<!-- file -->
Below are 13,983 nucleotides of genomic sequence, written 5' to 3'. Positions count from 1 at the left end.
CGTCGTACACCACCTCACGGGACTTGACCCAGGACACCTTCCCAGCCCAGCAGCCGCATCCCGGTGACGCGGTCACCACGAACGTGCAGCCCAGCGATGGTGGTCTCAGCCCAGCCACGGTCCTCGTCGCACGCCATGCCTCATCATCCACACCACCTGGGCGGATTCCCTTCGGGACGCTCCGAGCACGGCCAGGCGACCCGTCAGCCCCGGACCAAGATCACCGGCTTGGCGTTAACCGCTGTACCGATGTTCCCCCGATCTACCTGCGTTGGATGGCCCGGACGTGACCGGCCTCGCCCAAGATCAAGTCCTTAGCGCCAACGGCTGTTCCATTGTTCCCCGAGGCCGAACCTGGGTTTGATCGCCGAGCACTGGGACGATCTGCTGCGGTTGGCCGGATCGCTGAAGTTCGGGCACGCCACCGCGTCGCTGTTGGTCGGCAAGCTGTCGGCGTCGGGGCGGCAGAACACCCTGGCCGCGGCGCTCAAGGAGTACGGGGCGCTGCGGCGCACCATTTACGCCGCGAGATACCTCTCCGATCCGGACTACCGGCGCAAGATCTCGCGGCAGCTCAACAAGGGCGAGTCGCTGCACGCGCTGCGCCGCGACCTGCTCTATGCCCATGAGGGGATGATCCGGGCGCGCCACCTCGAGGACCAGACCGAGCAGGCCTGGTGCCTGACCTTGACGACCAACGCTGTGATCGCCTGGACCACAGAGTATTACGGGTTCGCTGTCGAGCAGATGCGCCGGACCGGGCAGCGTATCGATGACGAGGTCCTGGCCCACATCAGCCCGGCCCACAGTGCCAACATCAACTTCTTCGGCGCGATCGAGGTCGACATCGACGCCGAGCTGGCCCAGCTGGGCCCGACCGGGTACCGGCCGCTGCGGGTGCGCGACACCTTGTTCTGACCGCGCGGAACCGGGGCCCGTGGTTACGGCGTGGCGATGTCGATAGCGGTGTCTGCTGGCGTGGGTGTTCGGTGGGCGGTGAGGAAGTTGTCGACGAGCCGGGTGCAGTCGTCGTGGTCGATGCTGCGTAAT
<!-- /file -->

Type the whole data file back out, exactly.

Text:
Below are 13,983 nucleotides of genomic sequence, written 5' to 3'. Positions count from 1 at the left end.
CGTCGTACACCACCTCACGGGACTTGACCCAGGACACCTTCCCAGCCCAGCAGCCGCATCCCGGTGACGCGGTCACCACGAACGTGCAGCCCAGCGATGGTGGTCTCAGCCCAGCCACGGTCCTCGTCGCACGCCATGCCTCATCATCCACACCACCTGGGCGGATTCCCTTCGGGACGCTCCGAGCACGGCCAGGCGACCCGTCAGCCCCGGACCAAGATCACCGGCTTGGCGTTAACCGCTGTACCGATGTTCCCCCGATCTACCTGCGTTGGATGGCCCGGACGTGACCGGCCTCGCCCAAGATCAAGTCCTTAGCGCCAACGGCTGTTCCATTGTTCCCCGAGGCCGAACCTGGGTTTGATCGCCGAGCACTGGGACGATCTGCTGCGGTTGGCCGGATCGCTGAAGTTCGGGCACGCCACCGCGTCGCTGTTGGTCGGCAAGCTGTCGGCGTCGGGGCGGCAGAACACCCTGGCCGCGGCGCTCAAGGAGTACGGGGCGCTGCGGCGCACCATTTACGCCGCGAGATACCTCTCCGATCCGGACTACCGGCGCAAGATCTCGCGGCAGCTCAACAAGGGCGAGTCGCTGCACGCGCTGCGCCGCGACCTGCTCTATGCCCATGAGGGGATGATCCGGGCGCGCCACCTCGAGGACCAGACCGAGCAGGCCTGGTGCCTGACCTTGACGACCAACGCTGTGATCGCCTGGACCACAGAGTATTACGGGTTCGCTGTCGAGCAGATGCGCCGGACCGGGCAGCGTATCGATGACGAGGTCCTGGCCCACATCAGCCCGGCCCACAGTGCCAACATCAACTTCTTCGGCGCGATCGAGGTCGACATCGACGCCGAGCTGGCCCAGCTGGGCCCGACCGGGTACCGGCCGCTGCGGGTGCGCGACACCTTGTTCTGACCGCGCGGAACCGGGGCCCGTGGTTACGGCGTGGCGATGTCGATAGCGGTGTCTGCTGGCGTGGGTGTTCGGTGGGCGGTGAGGAAGTTGTCGACGAGCCGGGTGCAGTCGTCGTGGTCGATGCTGCGTAAT